The game isn't lasting for ten years, the franchise is (meaning more games and expansions). But, great review: Like its older brother it suffers from many of the same problems.
@ShogunRok Exactly! There's simply not enough for the game to sustain itself. This expansion could have been a part of the Vanilla game, and it still wouldn't have had enough content. At this point, if this is how Bungie's going to support Destiny, they'd be better off just not bothering with this one, and making extra sure they get the second one right!
I saw four times the content of this "expansion"(Blizzard and Rockstar say hi) in any random content patch of WoW or even Diablo.
I read an article hypothizing that this is some sort of new "monthly fee" to maintain and produce content without using the word monthly fee, which scares a lot of people.
Should it be like that, i still despise the lack of transparency.
I hope the wave of disappointed reviews will ring a bell or teo in Bungie's ears.
A holes ripping us off. No thanks.
I got into the hype and paid a full 100$ for the digital guardian edition... Now I'm stuck with a bad game that will be uninstalled and never think of again.
Last time I ever give money to Bungie!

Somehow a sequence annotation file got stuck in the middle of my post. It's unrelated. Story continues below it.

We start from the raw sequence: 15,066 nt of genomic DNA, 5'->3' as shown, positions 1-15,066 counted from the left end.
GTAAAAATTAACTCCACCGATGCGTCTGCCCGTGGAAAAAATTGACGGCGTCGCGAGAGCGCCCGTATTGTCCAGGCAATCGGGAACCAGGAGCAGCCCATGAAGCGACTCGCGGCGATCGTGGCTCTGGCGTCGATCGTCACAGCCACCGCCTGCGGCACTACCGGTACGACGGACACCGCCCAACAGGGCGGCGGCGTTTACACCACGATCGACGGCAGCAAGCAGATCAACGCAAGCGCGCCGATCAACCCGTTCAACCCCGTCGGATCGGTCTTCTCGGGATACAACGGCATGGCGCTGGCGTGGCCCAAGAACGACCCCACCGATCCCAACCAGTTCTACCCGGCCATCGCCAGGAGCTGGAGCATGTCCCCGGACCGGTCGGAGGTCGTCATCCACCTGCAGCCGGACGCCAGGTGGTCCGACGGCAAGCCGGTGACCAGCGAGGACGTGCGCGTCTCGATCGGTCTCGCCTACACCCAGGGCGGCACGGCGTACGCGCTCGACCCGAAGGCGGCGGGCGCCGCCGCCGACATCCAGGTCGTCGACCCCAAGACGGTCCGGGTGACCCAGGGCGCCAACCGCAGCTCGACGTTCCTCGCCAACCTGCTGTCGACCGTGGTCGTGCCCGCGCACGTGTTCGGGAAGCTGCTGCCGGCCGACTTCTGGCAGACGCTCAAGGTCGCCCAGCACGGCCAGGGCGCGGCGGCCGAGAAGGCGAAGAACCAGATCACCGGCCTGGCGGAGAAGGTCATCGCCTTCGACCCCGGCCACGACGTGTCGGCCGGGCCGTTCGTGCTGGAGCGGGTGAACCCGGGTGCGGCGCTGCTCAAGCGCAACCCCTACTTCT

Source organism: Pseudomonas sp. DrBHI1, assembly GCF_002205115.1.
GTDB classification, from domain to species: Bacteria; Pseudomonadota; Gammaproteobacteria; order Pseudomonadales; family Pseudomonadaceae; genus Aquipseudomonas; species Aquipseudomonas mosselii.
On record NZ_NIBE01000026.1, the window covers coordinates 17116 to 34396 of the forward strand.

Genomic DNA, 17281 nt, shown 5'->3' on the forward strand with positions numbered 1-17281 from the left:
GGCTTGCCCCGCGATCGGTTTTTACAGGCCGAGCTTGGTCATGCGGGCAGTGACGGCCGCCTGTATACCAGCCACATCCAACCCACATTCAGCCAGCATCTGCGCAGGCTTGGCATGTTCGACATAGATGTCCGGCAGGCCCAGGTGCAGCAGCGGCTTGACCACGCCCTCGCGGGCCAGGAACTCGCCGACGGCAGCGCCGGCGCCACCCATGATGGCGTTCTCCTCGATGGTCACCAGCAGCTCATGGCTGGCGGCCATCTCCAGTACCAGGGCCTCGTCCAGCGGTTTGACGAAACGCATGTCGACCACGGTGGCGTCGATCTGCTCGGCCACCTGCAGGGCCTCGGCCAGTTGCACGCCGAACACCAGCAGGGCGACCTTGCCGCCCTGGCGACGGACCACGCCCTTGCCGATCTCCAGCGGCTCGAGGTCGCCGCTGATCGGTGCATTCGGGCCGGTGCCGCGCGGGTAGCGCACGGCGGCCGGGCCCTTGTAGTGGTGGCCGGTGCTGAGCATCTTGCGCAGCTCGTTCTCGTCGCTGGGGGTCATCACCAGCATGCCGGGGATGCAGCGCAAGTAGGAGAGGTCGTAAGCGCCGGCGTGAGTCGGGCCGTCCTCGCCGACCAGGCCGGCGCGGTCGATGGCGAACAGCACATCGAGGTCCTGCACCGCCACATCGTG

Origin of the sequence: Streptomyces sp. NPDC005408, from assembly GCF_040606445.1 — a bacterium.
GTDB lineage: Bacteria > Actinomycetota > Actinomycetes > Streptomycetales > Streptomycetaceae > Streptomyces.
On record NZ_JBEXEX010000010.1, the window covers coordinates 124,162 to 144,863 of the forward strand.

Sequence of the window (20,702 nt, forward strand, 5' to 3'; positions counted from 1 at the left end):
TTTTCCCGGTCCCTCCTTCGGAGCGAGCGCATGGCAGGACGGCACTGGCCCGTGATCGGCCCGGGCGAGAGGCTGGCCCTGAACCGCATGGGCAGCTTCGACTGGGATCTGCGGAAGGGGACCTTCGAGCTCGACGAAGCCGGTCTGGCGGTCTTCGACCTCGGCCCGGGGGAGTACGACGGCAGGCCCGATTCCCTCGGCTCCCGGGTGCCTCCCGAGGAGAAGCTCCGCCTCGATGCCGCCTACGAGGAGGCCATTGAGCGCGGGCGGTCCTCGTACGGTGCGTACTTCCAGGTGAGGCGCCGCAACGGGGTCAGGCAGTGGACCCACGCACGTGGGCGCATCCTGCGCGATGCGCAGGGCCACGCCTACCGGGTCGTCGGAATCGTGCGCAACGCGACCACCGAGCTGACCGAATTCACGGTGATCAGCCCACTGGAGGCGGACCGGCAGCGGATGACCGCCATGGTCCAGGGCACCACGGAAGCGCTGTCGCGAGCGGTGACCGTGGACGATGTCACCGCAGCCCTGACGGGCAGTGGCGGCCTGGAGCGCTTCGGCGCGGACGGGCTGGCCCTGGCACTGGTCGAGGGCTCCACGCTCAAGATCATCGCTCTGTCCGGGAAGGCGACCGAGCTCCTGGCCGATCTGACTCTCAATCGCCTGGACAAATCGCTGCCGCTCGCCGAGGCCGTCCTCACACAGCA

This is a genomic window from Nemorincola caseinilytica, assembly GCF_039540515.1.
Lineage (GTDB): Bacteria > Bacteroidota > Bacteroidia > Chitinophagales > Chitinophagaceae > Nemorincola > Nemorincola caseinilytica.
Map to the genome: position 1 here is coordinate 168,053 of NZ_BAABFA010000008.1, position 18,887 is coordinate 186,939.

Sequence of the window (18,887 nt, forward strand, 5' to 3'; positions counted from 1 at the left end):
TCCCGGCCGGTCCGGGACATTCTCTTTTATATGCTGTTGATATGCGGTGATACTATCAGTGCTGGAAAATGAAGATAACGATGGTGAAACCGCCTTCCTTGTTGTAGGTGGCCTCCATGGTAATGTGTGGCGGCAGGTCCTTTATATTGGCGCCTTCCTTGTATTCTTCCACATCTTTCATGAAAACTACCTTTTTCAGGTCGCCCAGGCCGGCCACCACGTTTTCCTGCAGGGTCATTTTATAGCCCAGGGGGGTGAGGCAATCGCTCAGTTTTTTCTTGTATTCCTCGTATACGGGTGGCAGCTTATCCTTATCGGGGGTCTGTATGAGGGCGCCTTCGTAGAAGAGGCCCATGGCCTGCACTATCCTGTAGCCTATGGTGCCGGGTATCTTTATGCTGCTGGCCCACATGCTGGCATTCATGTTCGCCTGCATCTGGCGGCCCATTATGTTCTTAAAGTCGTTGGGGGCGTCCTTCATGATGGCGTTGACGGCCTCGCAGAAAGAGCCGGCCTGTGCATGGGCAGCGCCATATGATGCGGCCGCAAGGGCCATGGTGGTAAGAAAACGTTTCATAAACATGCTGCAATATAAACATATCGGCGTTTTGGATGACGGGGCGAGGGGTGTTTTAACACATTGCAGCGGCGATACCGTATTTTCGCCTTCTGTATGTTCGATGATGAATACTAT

For 30$ I got Metro Redux last night, two full games for less than what I paid for Destiny's expansions... Greed is a thing, overpricing hollow content is pure madness!
Bungie R.I.P. 2014.
@Bliquid people are blind to this, been talking to tons of destiny playing friends and they aren't happy with it but they won't stop playing. What do you think the solution is there?
Totally agree with the review. Well done!
Destiny was bad, gotten worst, activision is out of control and bungie is the weapon! Solution here is us, i dislike what activision/bungie is and I make sure I tell every single person what they are.
I love video games too much to see companies do this.
Bye bye destiny it was good whilst it lasted. I'm trading my copy in ASAP and picking up games which have a proper story eg. shadows of mordor, dragon age, grand theft auto or mmos with decent amount of content eg. final fantasy a realm reborn. Will wait for destiny game of the year edition with at least 4 dlcs for under £20!
I'm sorry but a 5 is too damn high for this crap.
@wittypixel : well, i'd say that as long as they have fun (which is why we are here for, after all) with the game, they are entitled to do or feel whatever they please. We here may see it as a "problem" because we can foresee where this Bungie behaviour may lead the industry to if not fought back with wallet votes.
Personally, i'm just disappointed to see this arguably good game waste its real potential.